Battle Continues Tuesday In Brenner IPRA Lawsuit Against County



It has been almost two years since former Los Alamos resident Patrick Brenner and his mother, Lisa Brenner filed a request under the state Inspection of Public Records Act for all emails sent and received by Los Alamos County Councilors May 15, 2017.

The emails in question pertained to an email sent by Patrick Brenner to the County Councilors concerning the May 2017 $23 million general bond election with the subject line, “You People Continue to Disgust Me”. Brenner filed suit against the County in June 2017 claiming that Council members provided some of the emails requested but that email sent from private email addresses and responses to those emails while performing public business were not provided to him.

In April 2018, then First Judicial District judge Greg Shaffer agreed to review emails sent from former ‘Councilor Susan O’Leary’s personal email account in camera to see if they were public record. In  October 2018, Judge Shaffer ruled that all but two emails dated May 15, 2017 from O’Leary’s personal email account are not public records.

In October 2018, Brenner’s attorney Blair Dunn filed a motion for summary judgment stating that Judge Shaffer ruled two of O’Leary’s emails are public record meaning that they are not exempt from disclosure. The two emails involved were between O’Leary and the County Clerk’s office pertaining to the recreation bond election. Dunn maintained that public records not produced according to the law are considered improperly withheld and that IPRA had been violated as a matter of law.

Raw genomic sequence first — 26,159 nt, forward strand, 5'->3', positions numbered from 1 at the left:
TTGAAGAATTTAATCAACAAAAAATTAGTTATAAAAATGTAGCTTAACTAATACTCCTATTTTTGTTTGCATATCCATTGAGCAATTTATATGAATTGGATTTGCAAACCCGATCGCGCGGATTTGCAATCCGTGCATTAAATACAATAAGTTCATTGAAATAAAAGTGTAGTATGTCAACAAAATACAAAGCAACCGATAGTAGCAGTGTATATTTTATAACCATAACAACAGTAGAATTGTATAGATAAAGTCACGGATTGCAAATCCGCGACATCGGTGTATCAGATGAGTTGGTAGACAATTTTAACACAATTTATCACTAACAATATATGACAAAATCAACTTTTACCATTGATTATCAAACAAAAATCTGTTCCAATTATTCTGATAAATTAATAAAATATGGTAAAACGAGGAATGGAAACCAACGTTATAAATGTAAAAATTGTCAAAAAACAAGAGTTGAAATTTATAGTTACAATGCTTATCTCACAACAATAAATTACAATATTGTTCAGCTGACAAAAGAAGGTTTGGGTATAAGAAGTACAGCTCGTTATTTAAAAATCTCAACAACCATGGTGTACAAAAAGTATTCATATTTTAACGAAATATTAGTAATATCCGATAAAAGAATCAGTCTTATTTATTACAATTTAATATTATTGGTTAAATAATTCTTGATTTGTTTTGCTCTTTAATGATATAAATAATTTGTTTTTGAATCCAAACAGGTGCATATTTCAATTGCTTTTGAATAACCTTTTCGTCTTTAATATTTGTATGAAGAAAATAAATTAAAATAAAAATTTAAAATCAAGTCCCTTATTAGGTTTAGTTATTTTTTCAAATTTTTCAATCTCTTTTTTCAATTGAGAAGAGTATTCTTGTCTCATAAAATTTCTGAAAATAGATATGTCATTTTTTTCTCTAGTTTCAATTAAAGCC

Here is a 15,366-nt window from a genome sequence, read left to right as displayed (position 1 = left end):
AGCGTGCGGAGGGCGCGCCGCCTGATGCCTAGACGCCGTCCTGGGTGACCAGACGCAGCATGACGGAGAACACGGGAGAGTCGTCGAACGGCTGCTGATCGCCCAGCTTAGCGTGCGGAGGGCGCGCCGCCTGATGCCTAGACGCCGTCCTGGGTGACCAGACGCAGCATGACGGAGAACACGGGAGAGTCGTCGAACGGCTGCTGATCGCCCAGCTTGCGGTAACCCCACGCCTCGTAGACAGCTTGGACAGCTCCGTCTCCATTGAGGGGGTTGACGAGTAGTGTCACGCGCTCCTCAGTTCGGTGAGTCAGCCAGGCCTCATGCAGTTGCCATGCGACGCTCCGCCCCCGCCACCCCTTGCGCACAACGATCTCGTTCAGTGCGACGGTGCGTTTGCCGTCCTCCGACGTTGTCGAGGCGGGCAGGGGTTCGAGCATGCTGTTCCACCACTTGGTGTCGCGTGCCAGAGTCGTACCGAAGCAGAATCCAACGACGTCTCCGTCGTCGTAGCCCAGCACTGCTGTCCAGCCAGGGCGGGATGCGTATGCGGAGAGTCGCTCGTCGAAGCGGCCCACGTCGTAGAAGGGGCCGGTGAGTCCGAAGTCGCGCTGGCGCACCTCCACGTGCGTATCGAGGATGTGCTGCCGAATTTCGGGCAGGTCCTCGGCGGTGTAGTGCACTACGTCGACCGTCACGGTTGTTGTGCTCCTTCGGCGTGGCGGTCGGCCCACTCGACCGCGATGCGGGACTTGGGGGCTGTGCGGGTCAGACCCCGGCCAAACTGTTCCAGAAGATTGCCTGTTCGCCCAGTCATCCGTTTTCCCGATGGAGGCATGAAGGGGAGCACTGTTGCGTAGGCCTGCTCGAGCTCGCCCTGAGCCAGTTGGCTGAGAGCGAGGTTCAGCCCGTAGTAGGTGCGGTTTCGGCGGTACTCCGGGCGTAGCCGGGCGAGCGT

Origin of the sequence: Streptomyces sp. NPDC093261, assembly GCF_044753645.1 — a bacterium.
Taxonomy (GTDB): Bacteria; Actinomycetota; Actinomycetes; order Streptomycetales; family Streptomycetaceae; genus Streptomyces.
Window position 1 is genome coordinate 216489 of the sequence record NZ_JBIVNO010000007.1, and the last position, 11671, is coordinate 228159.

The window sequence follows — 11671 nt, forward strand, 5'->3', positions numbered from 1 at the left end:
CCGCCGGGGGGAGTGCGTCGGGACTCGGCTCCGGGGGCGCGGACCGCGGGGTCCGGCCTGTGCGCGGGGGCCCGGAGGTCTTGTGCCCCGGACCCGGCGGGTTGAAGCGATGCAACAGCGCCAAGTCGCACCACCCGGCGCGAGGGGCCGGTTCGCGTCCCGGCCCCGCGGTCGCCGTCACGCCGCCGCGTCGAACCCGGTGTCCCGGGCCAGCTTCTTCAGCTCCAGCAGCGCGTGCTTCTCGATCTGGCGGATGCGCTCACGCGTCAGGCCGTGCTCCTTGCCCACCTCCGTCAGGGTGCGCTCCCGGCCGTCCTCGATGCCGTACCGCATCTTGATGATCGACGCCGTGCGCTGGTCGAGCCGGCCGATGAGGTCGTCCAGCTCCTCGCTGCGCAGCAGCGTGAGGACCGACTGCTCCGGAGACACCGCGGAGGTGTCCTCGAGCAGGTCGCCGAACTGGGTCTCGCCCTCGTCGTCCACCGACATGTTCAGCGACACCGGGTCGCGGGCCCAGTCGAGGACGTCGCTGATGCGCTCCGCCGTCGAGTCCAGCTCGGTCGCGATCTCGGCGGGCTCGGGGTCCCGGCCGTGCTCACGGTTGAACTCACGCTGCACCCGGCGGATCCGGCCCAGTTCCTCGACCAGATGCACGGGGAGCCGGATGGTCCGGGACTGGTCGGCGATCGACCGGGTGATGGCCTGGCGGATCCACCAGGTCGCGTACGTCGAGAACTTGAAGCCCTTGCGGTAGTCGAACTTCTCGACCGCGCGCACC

The case was assigned to Judge Matthew Wilson after Judge Shafer was not elected in November. Los Alamos County challenged Judge Wilson and the case was then assigned to Judge Jason Lidyard before eventually reassigned to Judge Francis Mathew. In February both sides filed a motion for continuance of the Court-ordered settlement conference deadline.

A hearing on Dunn’s motion for summary judgment is on Judge Mathew’s calendar for Tuesday at 9:30 a.m. in Santa Fe. Although only the two O’Leary emails remain in question, the two parties seem to be far from closing the case.  A request from Tony Ortiz, the attorney handling the case for Los Alamos County through the State Self-Insurers Fund, for a one-week extension of Tuesday’s hearing for dispositive motions under the current scheduling order drew the ire of Dunn who vehemently opposed the request.

Dunn then released emails between the two attorneys to the Los Alamos Reporter. In one email, Ortiz called Dunn’s withholding of the request for a short extension “unreasonable” and to let him know if he changed his mind.

Dunn responded with an email to Ortiz stating, ”I think your waste of the taxpayers money is unreasonable. This this case should be over; you are drawing it out, you’re wasting money that’s unreasonable and no, I’m not going to reconsider my position. You lack a good faith basis for requesting an extension so it’s not me being unreasonable to say no when you can’t provide any basis for why you need an extension other than the judge changed which happened months ago just like the scheduling order was put into place months ago and you failed to provide any sort of reason why you should have an extension. Have a great weekend.”